By Amy McCollom
When I was a kid, about ten years old or so, my folks loved to go fishing. All summer long, most evenings and especially on the weekends we would all jump in the Trail Duster and go dip our lines in a creek or river, or head down to Oakland to the lake. My dad loved catfish, so it was always a good fishing day if we caught several of those to put in the freezer.
We kept a big deep freeze out in the garage, and that is also where dad kept all of our fishing rods and cane poles. He would store them up in the rafters overhead so they didn’t take up space when Mom wanted to have garage sales and stuff.
We lived down on a little street in Tuscola called Timmons Drive. It was a long street that curved on both ends with a deep ditch behind our house. If it rained hard for a couple of days, the ditch would get full of water and it was like our own little swimming hole. Kids from all over the neighborhood would put on their swimming suits and slosh around in the hip deep water behind our house. My dad didn’t like that his garden got flooded about every summer, though.
Well, one Friday night after one of our fishing trips, we got home really late. It was after midnight by the time we had packed it in and came home, and everybody was dog tired. But we had caught a big ol mess of fish, and most of them were catfish. My dad was tired and didn’t feel like cleaning all those fish then, so since it had been raining, and the ditch was full of water, he said,
“Shoot, I’ll just dump the fish out there and catch ‘em with a net tomorrow morning and clean ‘em then.”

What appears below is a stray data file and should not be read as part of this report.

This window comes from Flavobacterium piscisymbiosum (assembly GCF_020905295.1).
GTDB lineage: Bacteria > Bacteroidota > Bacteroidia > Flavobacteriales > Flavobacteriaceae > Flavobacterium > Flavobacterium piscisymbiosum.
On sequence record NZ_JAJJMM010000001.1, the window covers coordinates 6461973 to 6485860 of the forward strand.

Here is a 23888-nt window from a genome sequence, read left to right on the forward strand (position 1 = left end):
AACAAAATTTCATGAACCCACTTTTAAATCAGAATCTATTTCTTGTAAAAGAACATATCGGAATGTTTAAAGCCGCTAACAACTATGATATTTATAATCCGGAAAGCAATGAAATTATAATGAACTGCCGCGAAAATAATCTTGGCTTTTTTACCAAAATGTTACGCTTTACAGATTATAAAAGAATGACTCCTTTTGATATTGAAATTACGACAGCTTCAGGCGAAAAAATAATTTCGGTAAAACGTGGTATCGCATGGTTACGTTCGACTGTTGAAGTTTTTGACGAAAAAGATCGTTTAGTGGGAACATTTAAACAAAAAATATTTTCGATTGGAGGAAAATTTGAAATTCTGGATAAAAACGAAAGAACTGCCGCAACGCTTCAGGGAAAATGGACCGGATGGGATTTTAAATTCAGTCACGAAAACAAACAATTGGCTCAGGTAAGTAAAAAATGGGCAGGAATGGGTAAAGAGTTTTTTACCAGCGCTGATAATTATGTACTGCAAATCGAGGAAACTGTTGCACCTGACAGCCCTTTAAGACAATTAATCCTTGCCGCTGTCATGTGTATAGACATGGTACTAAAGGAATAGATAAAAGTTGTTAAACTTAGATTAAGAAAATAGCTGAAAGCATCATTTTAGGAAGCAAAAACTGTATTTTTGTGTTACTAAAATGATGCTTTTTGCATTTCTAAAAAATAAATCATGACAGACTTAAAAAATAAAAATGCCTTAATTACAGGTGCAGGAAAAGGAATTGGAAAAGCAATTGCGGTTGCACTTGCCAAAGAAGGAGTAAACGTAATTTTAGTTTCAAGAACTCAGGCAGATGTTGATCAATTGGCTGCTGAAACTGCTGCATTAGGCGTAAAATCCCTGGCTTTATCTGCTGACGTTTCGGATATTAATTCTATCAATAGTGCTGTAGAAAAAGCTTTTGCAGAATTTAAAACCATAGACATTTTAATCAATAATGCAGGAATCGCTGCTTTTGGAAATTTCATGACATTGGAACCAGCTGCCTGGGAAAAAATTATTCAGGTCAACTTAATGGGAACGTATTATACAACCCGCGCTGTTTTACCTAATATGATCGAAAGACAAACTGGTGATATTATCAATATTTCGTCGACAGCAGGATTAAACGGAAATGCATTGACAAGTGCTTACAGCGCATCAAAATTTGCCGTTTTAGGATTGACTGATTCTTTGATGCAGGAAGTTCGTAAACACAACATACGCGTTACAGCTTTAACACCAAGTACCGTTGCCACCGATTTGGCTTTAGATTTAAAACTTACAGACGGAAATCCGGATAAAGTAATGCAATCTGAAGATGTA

So, that’s what he did, and we all went to bed.
I woke up from the noise. It was early, around 7:00 a.m., I think. Too early to be up and at ‘em after getting home late from fishing in the dark. But something was going on outside of our house. I followed my ears into the kitchen where I saw my mom and dad peeking out the kitchen window into the backyard.
I asked them what was going on, and my dad said there were a bunch of people out back on the street behind our house. A bunch of people! He got dressed and told mom and the rest of us to stay put. Then he went out back to talk to somebody.
My mom continued to watch out the kitchen window, and she kept muttering to herself “Oh … my God…Oh my….Oh my…”
I heard a lady with a high-pitched voice shrilling and screaming, so I ran and peeked out the back door.
There was our neighbor, mean old Mrs. Maleblochevic (or something like that, I called her Mrs. M) yelling and pointing at the ditch, grabbing a man by his shirt sleeve and dragging him along the road with her. There were people taking pictures of something in the ditch full of water. There were a couple of police officers, some men wearing hardhats, some of the neighbor kids in their swimming suits, I think even the Mayor was out there. Mrs. M was screaming louder now! “They’re coming up from the river! See! See! Something needs to be done! Do you see this!”
My dad came back in the house after talking to several people and told my mom what was going on. Apparently Mrs. M was walking her little white poodle when the dog started barking at the fish in the ditch. Mrs. M had been complaining to the city for years about the flooding problem in our part of the town, and when she saw the fish, she just about had a heart attack. She called the Mayor and the chief of police and the newspaper editor and everybody came to see what was going on.
The city workers and water works engineers could not understand how fish were making their way into the drainage ditch but there were some serious changes needing to be made. I guess it even made it into the newspaper.
Of course, my dad had sworn us all to secrecy, lest any ill feelings should come of it. But not long thereafter, our drainage problems on that end of town did get work done and did improve for a while. I kind of missed swimming in the ditch with the neighbor kids.
So, I said all of that to say this; always suspect something fishy until you have proof otherwise. And the obvious, expected answer isn’t always the true one. Never stop thinking.